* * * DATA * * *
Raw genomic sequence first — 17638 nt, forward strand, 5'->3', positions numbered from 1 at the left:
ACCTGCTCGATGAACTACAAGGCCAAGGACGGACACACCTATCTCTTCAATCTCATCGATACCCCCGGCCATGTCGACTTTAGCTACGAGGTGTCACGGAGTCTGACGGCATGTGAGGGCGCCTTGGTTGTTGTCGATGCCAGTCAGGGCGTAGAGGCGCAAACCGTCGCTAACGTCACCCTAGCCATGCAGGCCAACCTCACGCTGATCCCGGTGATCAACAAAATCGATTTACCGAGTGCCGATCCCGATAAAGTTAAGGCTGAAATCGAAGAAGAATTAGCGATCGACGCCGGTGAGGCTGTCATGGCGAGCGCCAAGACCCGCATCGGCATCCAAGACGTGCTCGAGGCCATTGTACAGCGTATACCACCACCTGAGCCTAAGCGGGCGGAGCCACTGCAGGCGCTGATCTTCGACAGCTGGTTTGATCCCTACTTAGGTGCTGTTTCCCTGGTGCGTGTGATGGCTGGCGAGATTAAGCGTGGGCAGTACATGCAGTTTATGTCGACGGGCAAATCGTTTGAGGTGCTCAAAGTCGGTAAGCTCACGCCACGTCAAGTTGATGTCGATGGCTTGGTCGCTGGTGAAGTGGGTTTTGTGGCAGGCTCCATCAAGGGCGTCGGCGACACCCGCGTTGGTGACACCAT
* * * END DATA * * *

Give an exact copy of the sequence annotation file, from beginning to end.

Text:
Raw genomic sequence first — 17638 nt, forward strand, 5'->3', positions numbered from 1 at the left:
ACCTGCTCGATGAACTACAAGGCCAAGGACGGACACACCTATCTCTTCAATCTCATCGATACCCCCGGCCATGTCGACTTTAGCTACGAGGTGTCACGGAGTCTGACGGCATGTGAGGGCGCCTTGGTTGTTGTCGATGCCAGTCAGGGCGTAGAGGCGCAAACCGTCGCTAACGTCACCCTAGCCATGCAGGCCAACCTCACGCTGATCCCGGTGATCAACAAAATCGATTTACCGAGTGCCGATCCCGATAAAGTTAAGGCTGAAATCGAAGAAGAATTAGCGATCGACGCCGGTGAGGCTGTCATGGCGAGCGCCAAGACCCGCATCGGCATCCAAGACGTGCTCGAGGCCATTGTACAGCGTATACCACCACCTGAGCCTAAGCGGGCGGAGCCACTGCAGGCGCTGATCTTCGACAGCTGGTTTGATCCCTACTTAGGTGCTGTTTCCCTGGTGCGTGTGATGGCTGGCGAGATTAAGCGTGGGCAGTACATGCAGTTTATGTCGACGGGCAAATCGTTTGAGGTGCTCAAAGTCGGTAAGCTCACGCCACGTCAAGTTGATGTCGATGGCTTGGTCGCTGGTGAAGTGGGTTTTGTGGCAGGCTCCATCAAGGGCGTCGGCGACACCCGCGTTGGTGACACCAT